and "Chevas" while lounging in "Louis Boston" suits on "elegant ... PVC
furniture".  Given that the hackers save the day (and ignoring, for the
moment, that they caused the trouble in the first place) there seems to be
more than a touch of wish fulfillment involved.

(Schwartau tries to reiterate the "hackers aren't evil" point at every
opportunity.  However, he throws away opportunities to make any distinctions
between different types of activities.  Although the different terms of
phreaks, hackers and crackers are sprinkled throughout the story they are not
well defined as used by the online community.  At one point the statement is
made that "cracking is taking the machine to its limit".  There is no
indication of the divisions between phreaks, hackers and crackers within their
various specialties, nor the utter disdain that all three have for virus
writers.  Cliff Stoll's "Hanover (sic) Hacker", Markus Hess, is described as a
"well positioned and seemingly upstanding individual".  This doesn't jibe with
Stoll's own description of a "round faced, slightly overweight ... balding ...
chain smoking" individual who was "never a central figure" with the Chaos
Computer Club, and who, with a drug addict and a fast buck artist for partners
"knew that he'd screwed up and was squirming to escape".)

What little character is built during the story is unsteady.  The author seems
unable to decide whether the chief computer genius is one of the good guys or
the bad.  At times he is mercenary and self-centred; at others he is poetic,
eloquent and visionary; in yet other scenes he is mentally unbalanced.  (He
also appropriates the persona and handle of another hacker.  We are never told
why, nor are we ever informed of what happened to the original.)  Following
the characters isn't made any easier by the inconsistency of naming: in the
space of five paragraphs we find that our hero, Scott Byron Mason (maybe) is
the son of Marie Elizabeth Mason and Louis Horace Mason.  Or possibly Evelyn
Mason and Horace Stipton Mason.  The main academic studying viral programs is
Dr. Les (or Arnold) Brown (or Sternman) who is a professor at Sheffield (or
MIT).  (Interestingly, there is an obvious attempt to correct this in the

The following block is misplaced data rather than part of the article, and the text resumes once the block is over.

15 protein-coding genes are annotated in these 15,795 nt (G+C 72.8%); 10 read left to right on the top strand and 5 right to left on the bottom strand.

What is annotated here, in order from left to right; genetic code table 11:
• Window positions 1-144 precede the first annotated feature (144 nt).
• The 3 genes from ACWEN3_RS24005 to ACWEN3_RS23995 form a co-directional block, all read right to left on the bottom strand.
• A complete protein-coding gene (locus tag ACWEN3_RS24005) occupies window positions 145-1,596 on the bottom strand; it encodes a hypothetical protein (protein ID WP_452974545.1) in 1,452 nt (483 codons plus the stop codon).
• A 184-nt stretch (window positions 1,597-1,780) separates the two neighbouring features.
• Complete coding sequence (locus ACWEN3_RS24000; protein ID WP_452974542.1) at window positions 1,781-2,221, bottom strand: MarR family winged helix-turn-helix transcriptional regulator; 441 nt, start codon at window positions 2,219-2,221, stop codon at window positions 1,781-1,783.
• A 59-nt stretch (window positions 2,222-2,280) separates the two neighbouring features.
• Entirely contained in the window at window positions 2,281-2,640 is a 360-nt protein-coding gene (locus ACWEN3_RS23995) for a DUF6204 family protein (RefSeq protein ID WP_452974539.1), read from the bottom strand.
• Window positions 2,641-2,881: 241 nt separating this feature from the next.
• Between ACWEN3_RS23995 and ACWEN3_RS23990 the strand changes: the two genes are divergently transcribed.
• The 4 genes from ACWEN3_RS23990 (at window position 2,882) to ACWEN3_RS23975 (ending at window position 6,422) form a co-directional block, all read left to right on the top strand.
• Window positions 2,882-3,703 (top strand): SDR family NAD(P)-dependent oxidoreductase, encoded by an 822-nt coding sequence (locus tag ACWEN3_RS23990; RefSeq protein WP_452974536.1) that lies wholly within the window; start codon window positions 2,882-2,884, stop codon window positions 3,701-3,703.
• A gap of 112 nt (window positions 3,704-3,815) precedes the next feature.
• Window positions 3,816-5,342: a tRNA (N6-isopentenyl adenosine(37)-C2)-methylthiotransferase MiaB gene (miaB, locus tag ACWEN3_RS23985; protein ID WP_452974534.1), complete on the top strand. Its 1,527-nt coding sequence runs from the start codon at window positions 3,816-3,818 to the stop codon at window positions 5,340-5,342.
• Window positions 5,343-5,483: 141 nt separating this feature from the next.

later "softcopy" version of the book.  At times the "corrections" make the
problem worse.)

For a "thriller", there is very little tension in the story.  The unveiling of
the plot takes place on a regular step by step basis.  There is never any hint
that the hero is in the slightest personal danger: the worst that happens is
that one of his stories is quashed.  Indeed, at the end of the book the
computer attacks seem basically all to have succeeded, credit card companies
are bankrupt, banks are in a mess, airlines are restricted, phone systems are
unreliable and the bad guys are in charge.  Yet our heroes end up rich and
happy on an island in the sun.  The author seems to be constantly sounding the
alarm over the possibility of this disaster, but is unwilling, himself, to
face the tremendous personal suffering that would be generated.

Leaving literary values aside, let us examine the technical contents.  The
data security literate will find here a lot of accurate information.  Much of
the material is based on undisputed fact; much of the rest brings to light
some important controversies.  We are presented with a thinly disguised
"Windows", a thinly disguised Fred Cohen (maybe two?), a severely twisted
Electronic Freedom Foundation, and a heavily mutated John Markoff.  However,
we are also presented with a great deal of speculation, fabrication and
technical improbabilities.  For the technically adept this would be
automatically disregarded.  For the masses, however (and this book seems to
see itself in an educational light), dividing the wheat from the chaff would
be difficult if not impossible.

As with names, the author appears to have problems with the consistency of
numbers.  In the same paragraph, the softcopy version has the same number
quoted as "over 5000", "almost 5000" and "three thousand".  (It appears to